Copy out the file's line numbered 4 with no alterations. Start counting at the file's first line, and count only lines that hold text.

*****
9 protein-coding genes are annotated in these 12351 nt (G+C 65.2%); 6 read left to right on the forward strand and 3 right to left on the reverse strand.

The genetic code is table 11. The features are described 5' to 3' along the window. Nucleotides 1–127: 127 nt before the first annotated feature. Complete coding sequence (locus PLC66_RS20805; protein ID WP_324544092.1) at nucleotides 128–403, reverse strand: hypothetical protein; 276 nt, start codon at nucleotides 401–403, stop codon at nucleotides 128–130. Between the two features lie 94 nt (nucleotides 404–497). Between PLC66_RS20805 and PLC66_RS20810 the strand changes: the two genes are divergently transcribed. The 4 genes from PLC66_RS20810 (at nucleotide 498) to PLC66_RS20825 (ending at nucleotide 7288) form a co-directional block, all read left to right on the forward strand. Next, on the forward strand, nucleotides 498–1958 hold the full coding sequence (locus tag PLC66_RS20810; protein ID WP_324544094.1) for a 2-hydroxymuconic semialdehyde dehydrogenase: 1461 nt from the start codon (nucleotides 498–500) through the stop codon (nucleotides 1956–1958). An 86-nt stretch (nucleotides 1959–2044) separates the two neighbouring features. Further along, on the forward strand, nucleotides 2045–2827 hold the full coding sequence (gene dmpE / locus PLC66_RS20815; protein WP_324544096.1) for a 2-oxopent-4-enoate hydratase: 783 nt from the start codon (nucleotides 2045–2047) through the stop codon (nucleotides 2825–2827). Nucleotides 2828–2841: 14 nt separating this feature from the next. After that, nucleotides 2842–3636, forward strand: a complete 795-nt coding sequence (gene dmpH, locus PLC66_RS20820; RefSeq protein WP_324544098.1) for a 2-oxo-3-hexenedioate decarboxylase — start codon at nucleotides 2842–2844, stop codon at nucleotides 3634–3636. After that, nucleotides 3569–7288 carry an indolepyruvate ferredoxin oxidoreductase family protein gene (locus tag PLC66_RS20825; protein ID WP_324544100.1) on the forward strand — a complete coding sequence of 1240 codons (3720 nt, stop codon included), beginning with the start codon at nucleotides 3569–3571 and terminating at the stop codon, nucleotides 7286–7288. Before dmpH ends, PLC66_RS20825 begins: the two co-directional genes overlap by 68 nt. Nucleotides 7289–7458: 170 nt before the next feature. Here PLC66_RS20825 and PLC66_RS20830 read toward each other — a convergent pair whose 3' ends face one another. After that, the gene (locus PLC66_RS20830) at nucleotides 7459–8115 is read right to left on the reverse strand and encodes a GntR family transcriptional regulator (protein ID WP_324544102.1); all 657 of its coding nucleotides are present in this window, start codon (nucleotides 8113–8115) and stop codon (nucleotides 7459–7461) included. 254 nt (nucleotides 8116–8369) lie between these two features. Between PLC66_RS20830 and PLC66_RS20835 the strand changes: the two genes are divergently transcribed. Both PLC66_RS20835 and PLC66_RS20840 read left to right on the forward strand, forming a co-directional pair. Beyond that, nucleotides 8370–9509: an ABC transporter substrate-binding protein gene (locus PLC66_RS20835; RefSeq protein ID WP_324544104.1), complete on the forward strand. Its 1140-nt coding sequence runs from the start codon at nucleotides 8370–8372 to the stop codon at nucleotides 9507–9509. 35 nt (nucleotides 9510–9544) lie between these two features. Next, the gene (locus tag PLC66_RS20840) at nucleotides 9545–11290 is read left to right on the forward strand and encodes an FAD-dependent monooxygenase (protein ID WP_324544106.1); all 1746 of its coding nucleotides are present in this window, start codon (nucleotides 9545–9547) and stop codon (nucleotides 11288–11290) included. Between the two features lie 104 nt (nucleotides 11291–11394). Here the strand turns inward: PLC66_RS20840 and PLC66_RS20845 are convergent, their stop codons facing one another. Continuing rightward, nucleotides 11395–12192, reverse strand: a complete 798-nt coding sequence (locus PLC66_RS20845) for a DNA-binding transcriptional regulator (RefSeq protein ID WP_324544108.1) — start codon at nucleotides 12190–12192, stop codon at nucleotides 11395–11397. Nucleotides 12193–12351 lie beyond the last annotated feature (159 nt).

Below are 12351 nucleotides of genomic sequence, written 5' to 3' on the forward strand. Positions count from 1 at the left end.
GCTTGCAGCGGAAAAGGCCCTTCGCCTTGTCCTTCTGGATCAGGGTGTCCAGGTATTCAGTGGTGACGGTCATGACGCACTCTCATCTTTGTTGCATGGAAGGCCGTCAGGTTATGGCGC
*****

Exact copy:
GCTTGCAGCGGAAAAGGCCCTTCGCCTTGTCCTTCTGGATCAGGGTGTCCAGGTATTCAGTGGTGACGGTCATGACGCACTCTCATCTTTGTTGCATGGAAGGCCGTCAGGTTATGGCGC